Airbus could decide within the next six months whether to re-engine the A380 with Rolls-Royce powerplants, says Tim Clark, the president of Emirate Airlines, which has ordered more of the giant airplanes than any other customer.
Clark, speaking to a press gaggle on the sidelines of the World Routes conference Sunday in Chicago, said a RR engine would likely be based on elements of the Trent 1000 and Trent 7000 engines on the Boeing 787 and Airbus A330neo.
Clark has been urging Airbus for some time to improve fuel consumption on the A380 by 10%-12%. The only way this can be achieved is by re-engining the airplane, along with other improvements.
Clark has also been urging Airbus to build a stretched A380-900, but said this isn’t in the cards because Airbus is currently risk adverse when it comes to the A380.
Even a re-engining of the airplane presents a challenge for the business case, he said, despite his pledge to order 60 or more A380neos.
He said it is also possible the new engine might find its way on the A350-1000, providing some commonality between the A380 and the largest member of the A350.
Clark’s Emirates canceled its order for 50 A350-900s and 20 A350-1000s in June, but a short time later said that it will evaluate the A350 and 787-9/10 for a potential new order.
“I want to see the A350 and 787-9 in service first,” Clark told the press gaggle, in response to our question. Clark said he wants to see actual fuel performance of the airplanes in operation, not just from test flights.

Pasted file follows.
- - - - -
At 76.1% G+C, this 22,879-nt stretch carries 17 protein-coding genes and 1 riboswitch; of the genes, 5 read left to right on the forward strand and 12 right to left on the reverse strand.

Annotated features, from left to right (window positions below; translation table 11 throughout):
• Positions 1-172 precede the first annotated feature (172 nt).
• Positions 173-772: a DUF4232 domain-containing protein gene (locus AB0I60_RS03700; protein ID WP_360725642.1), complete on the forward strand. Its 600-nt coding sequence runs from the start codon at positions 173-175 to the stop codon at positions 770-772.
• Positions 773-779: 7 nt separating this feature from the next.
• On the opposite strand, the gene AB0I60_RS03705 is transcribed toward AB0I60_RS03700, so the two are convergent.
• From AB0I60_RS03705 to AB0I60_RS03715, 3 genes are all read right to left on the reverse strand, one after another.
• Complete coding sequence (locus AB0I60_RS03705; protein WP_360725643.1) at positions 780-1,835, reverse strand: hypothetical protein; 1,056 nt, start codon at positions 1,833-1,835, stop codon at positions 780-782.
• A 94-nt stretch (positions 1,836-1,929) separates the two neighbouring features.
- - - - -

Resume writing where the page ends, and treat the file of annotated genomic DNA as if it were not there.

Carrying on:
For the first time publicly Clark also explained why the A350 order was canceled. The A350, and particularly the A350-1000, was not the same airplane contracted for when the order was originally placed in 2007.
Airbus revamped the -1000 specifications since then in an effort to improve performance. As part of this, Rolls-Royce modified the engine, reducing commonality between the -900 and -1000 engines. Emirates quickly complained that it had not been consulted in advance about the changes.
Clark appeared to pour some cold water on the prospect of ordering more Boeing 777-300ER, something Boeing has been urging as one aspect to filling its production gap between the -300ER and the 777X, due for delivery in 2020. Emirates has 170 -300ERs in service and on order and is a launch customer of the 777X.
Clark said that a new order for the -300ER wouldn’t see delivery until beginning in 2018, just two years in advance of the 777X. Such a timeline means additional -300ERs would be in service well beyond delivery of the more advanced successor, the 777-8 and 777-9. Clark clearly was unenthused about this prospect but didn’t definitively rule it out.